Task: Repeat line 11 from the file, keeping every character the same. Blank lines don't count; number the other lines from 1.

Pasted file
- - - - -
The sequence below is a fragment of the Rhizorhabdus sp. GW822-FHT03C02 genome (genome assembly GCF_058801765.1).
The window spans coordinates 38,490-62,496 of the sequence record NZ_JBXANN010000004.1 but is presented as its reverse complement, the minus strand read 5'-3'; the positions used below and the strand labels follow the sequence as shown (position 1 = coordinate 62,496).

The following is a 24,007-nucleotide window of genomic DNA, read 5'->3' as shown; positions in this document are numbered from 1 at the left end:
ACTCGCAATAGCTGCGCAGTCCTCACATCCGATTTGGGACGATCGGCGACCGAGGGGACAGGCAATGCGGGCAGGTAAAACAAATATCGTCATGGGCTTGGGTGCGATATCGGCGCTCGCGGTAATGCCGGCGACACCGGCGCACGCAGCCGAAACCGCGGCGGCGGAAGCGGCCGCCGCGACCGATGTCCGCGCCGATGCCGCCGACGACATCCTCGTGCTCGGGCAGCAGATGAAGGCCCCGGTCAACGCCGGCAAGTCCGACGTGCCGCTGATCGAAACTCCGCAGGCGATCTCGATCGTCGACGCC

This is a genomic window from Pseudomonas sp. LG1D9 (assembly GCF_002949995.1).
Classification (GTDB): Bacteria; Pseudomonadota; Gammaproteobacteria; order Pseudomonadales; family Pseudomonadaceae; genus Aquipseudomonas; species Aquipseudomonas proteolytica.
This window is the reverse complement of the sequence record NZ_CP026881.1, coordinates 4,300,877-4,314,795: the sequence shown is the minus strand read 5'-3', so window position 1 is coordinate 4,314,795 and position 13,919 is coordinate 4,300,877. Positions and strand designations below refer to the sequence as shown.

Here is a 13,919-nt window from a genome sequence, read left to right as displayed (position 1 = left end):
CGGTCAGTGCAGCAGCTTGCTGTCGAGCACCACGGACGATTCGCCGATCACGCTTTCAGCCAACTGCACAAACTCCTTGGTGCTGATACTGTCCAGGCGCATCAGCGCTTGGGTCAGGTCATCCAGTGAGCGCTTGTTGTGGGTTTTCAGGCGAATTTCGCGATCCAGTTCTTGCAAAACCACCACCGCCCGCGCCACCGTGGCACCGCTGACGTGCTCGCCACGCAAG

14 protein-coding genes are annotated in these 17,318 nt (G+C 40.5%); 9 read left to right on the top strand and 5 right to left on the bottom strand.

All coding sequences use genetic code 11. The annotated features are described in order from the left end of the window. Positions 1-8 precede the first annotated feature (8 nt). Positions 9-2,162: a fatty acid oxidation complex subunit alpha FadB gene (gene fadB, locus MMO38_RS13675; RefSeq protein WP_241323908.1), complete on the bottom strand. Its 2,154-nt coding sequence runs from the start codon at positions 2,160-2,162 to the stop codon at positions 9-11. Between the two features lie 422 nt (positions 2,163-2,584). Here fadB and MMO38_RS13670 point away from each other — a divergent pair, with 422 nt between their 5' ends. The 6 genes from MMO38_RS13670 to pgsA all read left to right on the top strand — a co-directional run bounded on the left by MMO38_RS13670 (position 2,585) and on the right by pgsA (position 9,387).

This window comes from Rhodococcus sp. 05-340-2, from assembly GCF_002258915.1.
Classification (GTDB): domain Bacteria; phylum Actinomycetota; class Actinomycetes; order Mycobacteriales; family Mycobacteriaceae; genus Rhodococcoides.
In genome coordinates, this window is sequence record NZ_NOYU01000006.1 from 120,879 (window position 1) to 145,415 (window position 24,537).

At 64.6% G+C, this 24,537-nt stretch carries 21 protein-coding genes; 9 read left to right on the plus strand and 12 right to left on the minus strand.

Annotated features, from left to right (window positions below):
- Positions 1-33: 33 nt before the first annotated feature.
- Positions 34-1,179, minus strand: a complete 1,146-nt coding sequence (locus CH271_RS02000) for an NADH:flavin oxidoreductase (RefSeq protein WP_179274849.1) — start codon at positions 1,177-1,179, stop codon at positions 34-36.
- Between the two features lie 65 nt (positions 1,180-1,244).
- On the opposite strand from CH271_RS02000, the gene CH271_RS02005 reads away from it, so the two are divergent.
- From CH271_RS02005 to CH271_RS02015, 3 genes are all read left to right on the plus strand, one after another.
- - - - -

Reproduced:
All coding sequences use genetic code 11. The annotated features are described in order from the left end of the window. Positions 1-8 precede the first annotated feature (8 nt). Positions 9-2,162: a fatty acid oxidation complex subunit alpha FadB gene (gene fadB, locus MMO38_RS13675; RefSeq protein WP_241323908.1), complete on the bottom strand. Its 2,154-nt coding sequence runs from the start codon at positions 2,160-2,162 to the stop codon at positions 9-11. Between the two features lie 422 nt (positions 2,163-2,584). Here fadB and MMO38_RS13670 point away from each other — a divergent pair, with 422 nt between their 5' ends. The 6 genes from MMO38_RS13670 to pgsA all read left to right on the top strand — a co-directional run bounded on the left by MMO38_RS13670 (position 2,585) and on the right by pgsA (position 9,387).